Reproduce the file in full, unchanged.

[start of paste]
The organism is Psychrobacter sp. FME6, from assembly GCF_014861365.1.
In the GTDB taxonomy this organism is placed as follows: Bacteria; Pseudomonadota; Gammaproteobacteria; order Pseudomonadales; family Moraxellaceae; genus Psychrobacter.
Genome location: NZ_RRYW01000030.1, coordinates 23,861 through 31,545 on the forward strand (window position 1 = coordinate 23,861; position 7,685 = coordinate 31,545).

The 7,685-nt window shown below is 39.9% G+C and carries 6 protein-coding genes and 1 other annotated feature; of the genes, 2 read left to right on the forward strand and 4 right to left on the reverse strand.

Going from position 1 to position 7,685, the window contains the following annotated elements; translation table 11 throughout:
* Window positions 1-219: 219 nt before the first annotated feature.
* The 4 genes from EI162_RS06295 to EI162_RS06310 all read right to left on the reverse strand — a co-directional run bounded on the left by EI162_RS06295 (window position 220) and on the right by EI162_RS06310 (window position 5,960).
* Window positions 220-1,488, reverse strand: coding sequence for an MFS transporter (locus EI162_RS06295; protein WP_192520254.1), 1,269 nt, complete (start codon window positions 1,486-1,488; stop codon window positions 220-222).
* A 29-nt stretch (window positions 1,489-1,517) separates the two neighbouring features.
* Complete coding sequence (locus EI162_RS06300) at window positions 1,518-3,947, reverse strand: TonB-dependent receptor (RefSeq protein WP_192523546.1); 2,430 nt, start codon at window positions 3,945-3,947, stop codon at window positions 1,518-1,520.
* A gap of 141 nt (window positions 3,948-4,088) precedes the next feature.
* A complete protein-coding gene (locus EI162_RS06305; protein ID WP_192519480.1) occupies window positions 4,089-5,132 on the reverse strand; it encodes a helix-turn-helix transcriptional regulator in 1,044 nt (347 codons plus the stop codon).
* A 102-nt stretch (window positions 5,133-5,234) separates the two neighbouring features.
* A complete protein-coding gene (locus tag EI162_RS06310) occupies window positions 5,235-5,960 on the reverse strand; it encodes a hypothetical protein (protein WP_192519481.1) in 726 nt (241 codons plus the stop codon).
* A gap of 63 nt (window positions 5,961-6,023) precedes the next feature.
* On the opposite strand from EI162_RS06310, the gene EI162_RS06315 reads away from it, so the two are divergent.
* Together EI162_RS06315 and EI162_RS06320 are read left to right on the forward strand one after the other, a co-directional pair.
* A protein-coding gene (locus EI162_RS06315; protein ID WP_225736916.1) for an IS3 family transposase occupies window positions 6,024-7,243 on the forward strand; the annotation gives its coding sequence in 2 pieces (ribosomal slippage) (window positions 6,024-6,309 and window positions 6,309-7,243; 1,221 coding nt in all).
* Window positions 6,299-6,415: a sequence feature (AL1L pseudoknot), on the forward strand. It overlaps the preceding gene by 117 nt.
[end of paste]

The organism is Psychrobacter sp. FME6, from assembly GCF_014861365.1.
In the GTDB taxonomy this organism is placed as follows: Bacteria; Pseudomonadota; Gammaproteobacteria; order Pseudomonadales; family Moraxellaceae; genus Psychrobacter.
Genome location: NZ_RRYW01000030.1, coordinates 23,861 through 31,545 on the forward strand (window position 1 = coordinate 23,861; position 7,685 = coordinate 31,545).

The 7,685-nt window shown below is 39.9% G+C and carries 6 protein-coding genes and 1 other annotated feature; of the genes, 2 read left to right on the forward strand and 4 right to left on the reverse strand.

Going from position 1 to position 7,685, the window contains the following annotated elements; translation table 11 throughout:
* Window positions 1-219: 219 nt before the first annotated feature.
* The 4 genes from EI162_RS06295 to EI162_RS06310 all read right to left on the reverse strand — a co-directional run bounded on the left by EI162_RS06295 (window position 220) and on the right by EI162_RS06310 (window position 5,960).
* Window positions 220-1,488, reverse strand: coding sequence for an MFS transporter (locus EI162_RS06295; protein WP_192520254.1), 1,269 nt, complete (start codon window positions 1,486-1,488; stop codon window positions 220-222).
* A 29-nt stretch (window positions 1,489-1,517) separates the two neighbouring features.
* Complete coding sequence (locus EI162_RS06300) at window positions 1,518-3,947, reverse strand: TonB-dependent receptor (RefSeq protein WP_192523546.1); 2,430 nt, start codon at window positions 3,945-3,947, stop codon at window positions 1,518-1,520.
* A gap of 141 nt (window positions 3,948-4,088) precedes the next feature.
* A complete protein-coding gene (locus EI162_RS06305; protein ID WP_192519480.1) occupies window positions 4,089-5,132 on the reverse strand; it encodes a helix-turn-helix transcriptional regulator in 1,044 nt (347 codons plus the stop codon).
* A 102-nt stretch (window positions 5,133-5,234) separates the two neighbouring features.
* A complete protein-coding gene (locus tag EI162_RS06310) occupies window positions 5,235-5,960 on the reverse strand; it encodes a hypothetical protein (protein WP_192519481.1) in 726 nt (241 codons plus the stop codon).
* A gap of 63 nt (window positions 5,961-6,023) precedes the next feature.
* On the opposite strand from EI162_RS06310, the gene EI162_RS06315 reads away from it, so the two are divergent.
* Together EI162_RS06315 and EI162_RS06320 are read left to right on the forward strand one after the other, a co-directional pair.
* A protein-coding gene (locus EI162_RS06315; protein ID WP_225736916.1) for an IS3 family transposase occupies window positions 6,024-7,243 on the forward strand; the annotation gives its coding sequence in 2 pieces (ribosomal slippage) (window positions 6,024-6,309 and window positions 6,309-7,243; 1,221 coding nt in all).
* Window positions 6,299-6,415: a sequence feature (AL1L pseudoknot), on the forward strand. It overlaps the preceding gene by 117 nt.